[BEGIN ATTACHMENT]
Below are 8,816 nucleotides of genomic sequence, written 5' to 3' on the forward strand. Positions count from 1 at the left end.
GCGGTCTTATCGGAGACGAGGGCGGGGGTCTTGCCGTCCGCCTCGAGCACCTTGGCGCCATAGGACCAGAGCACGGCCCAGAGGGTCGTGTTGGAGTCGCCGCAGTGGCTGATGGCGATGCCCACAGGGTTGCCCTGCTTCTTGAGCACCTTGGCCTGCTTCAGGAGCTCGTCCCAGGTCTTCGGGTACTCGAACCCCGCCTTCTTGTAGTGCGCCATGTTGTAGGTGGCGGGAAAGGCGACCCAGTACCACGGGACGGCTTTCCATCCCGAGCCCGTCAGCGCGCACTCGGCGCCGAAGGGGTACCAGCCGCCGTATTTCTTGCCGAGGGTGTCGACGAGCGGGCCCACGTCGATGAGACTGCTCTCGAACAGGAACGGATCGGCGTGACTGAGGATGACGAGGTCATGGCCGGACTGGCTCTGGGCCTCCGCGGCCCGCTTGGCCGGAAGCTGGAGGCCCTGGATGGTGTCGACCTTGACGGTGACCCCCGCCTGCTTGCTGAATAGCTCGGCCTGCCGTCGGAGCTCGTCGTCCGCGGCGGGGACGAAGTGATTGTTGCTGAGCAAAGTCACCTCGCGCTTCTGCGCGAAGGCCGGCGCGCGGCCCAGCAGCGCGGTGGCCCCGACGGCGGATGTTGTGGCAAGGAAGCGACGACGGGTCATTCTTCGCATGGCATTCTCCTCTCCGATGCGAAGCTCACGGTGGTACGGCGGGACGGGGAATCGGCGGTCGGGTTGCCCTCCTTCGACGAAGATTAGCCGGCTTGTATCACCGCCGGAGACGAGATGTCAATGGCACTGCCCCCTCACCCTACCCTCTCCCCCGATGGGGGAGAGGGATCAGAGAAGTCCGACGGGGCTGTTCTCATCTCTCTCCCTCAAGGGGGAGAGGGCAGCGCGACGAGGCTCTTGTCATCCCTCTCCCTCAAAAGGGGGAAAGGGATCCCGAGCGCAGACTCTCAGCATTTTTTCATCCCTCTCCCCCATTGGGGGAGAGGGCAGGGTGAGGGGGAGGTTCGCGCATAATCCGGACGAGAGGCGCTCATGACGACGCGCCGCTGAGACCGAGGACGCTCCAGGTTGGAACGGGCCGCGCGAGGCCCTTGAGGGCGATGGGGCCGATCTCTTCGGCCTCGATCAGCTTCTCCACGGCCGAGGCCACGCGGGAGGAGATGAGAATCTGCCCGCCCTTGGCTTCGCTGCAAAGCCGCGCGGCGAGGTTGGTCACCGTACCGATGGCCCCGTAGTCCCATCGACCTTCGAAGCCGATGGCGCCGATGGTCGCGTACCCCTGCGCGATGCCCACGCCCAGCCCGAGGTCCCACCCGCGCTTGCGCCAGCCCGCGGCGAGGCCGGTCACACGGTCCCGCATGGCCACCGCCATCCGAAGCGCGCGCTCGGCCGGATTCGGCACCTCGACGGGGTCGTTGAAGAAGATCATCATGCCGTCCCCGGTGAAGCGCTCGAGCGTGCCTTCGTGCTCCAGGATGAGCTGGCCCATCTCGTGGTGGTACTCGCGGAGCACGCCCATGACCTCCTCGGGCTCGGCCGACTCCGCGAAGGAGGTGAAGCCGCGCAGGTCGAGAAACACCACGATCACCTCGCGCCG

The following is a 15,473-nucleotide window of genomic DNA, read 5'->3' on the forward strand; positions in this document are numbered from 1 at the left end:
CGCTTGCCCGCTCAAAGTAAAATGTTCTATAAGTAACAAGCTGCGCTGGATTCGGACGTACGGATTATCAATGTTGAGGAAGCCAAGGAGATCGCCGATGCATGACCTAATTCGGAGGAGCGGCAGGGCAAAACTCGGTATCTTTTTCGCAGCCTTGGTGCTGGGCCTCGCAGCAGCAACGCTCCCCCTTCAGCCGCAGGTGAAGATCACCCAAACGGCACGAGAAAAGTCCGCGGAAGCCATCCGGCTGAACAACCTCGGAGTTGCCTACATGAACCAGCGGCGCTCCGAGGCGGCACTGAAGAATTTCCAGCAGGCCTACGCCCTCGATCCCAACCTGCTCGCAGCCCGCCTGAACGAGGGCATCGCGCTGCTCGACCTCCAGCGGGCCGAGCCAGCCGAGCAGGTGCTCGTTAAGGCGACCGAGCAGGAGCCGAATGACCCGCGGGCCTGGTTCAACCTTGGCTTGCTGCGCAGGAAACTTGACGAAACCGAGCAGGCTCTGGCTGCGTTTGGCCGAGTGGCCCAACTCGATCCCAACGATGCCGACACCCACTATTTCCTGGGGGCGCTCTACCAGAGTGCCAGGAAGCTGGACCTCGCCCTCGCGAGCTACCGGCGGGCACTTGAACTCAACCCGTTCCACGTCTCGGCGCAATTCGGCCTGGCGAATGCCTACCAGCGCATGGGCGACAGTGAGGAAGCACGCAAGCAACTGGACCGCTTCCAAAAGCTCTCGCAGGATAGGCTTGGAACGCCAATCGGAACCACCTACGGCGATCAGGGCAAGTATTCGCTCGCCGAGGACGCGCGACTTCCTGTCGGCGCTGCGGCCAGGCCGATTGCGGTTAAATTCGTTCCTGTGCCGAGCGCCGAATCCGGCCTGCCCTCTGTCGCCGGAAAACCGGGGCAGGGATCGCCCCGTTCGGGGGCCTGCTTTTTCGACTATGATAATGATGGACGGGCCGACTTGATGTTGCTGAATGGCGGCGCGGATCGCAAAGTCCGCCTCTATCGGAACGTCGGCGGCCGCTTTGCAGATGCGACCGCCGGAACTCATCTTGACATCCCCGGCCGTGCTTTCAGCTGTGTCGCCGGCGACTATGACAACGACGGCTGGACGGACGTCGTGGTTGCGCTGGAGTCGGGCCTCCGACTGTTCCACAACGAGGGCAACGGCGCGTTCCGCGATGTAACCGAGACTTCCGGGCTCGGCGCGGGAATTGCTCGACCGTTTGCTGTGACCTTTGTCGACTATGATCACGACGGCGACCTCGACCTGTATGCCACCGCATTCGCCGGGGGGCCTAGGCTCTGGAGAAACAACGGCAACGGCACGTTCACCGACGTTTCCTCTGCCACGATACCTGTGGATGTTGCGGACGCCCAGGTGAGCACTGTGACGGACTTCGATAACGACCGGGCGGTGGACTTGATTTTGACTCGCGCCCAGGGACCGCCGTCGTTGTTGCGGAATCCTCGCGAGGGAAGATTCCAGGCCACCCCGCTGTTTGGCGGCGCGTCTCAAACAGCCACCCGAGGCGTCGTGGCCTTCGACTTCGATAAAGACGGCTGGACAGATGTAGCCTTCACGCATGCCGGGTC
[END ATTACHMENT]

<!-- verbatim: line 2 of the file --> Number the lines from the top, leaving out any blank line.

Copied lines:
GCGGTCTTATCGGAGACGAGGGCGGGGGTCTTGCCGTCCGCCTCGAGCACCTTGGCGCCATAGGACCAGAGCACGGCCCAGAGGGTCGTGTTGGAGTCGCCGCAGTGGCTGATGGCGATGCCCACAGGGTTGCCCTGCTTCTTGAGCACCTTGGCCTGCTTCAGGAGCTCGTCCCAGGTCTTCGGGTACTCGAACCCCGCCTTCTTGTAGTGCGCCATGTTGTAGGTGGCGGGAAAGGCGACCCAGTACCACGGGACGGCTTTCCATCCCGAGCCCGTCAGCGCGCACTCGGCGCCGAAGGGGTACCAGCCGCCGTATTTCTTGCCGAGGGTGTCGACGAGCGGGCCCACGTCGATGAGACTGCTCTCGAACAGGAACGGATCGGCGTGACTGAGGATGACGAGGTCATGGCCGGACTGGCTCTGGGCCTCCGCGGCCCGCTTGGCCGGAAGCTGGAGGCCCTGGATGGTGTCGACCTTGACGGTGACCCCCGCCTGCTTGCTGAATAGCTCGGCCTGCCGTCGGAGCTCGTCGTCCGCGGCGGGGACGAAGTGATTGTTGCTGAGCAAAGTCACCTCGCGCTTCTGCGCGAAGGCCGGCGCGCGGCCCAGCAGCGCGGTGGCCCCGACGGCGGATGTTGTGGCAAGGAAGCGACGACGGGTCATTCTTCGCATGGCATTCTCCTCTCCGATGCGAAGCTCACGGTGGTACGGCGGGACGGGGAATCGGCGGTCGGGTTGCCCTCCTTCGACGAAGATTAGCCGGCTTGTATCACCGCCGGAGACGAGATGTCAATGGCACTGCCCCCTCACCCTACCCTCTCCCCCGATGGGGGAGAGGGATCAGAGAAGTCCGACGGGGCTGTTCTCATCTCTCTCCCTCAAGGGGGAGAGGGCAGCGCGACGAGGCTCTTGTCATCCCTCTCCCTCAAAAGGGGGAAAGGGATCCCGAGCGCAGACTCTCAGCATTTTTTCATCCCTCTCCCCCATTGGGGGAGAGGGCAGGGTGAGGGGGAGGTTCGCGCATAATCCGGACGAGAGGCGCTCATGACGACGCGCCGCTGAGACCGAGGACGCTCCAGGTTGGAACGGGCCGCGCGAGGCCCTTGAGGGCGATGGGGCCGATCTCTTCGGCCTCGATCAGCTTCTCCACGGCCGAGGCCACGCGGGAGGAGATGAGAATCTGCCCGCCCTTGGCTTCGCTGCAAAGCCGCGCGGCGAGGTTGGTCACCGTACCGATGGCCCCGTAGTCCCATCGACCTTCGAAGCCGATGGCGCCGATGGTCGCGTACCCCTGCGCGATGCCCACGCCCAGCCCGAGGTCCCACCCGCGCTTGCGCCAGCCCGCGGCGAGGCCGGTCACACGGTCCCGCATGGCCACCGCCATCCGAAGCGCGCGCTCGGCCGGATTCGGCACCTCGACGGGGTCGTTGAAGAAGATCATCATGCCGTCCCCGGTGAAGCGCTCGAGCGTGCCTTCGTGCTCCAGGATGAGCTGGCCCATCTCGTGGTGGTACTCGCGGAGCACGCCCATGACCTCCTCGGGCTCGGCCGACTCCGCGAAGGAGGTGAAGCCGCGCAGGTCGAGAAACACCACGATCACCTCGCGCCG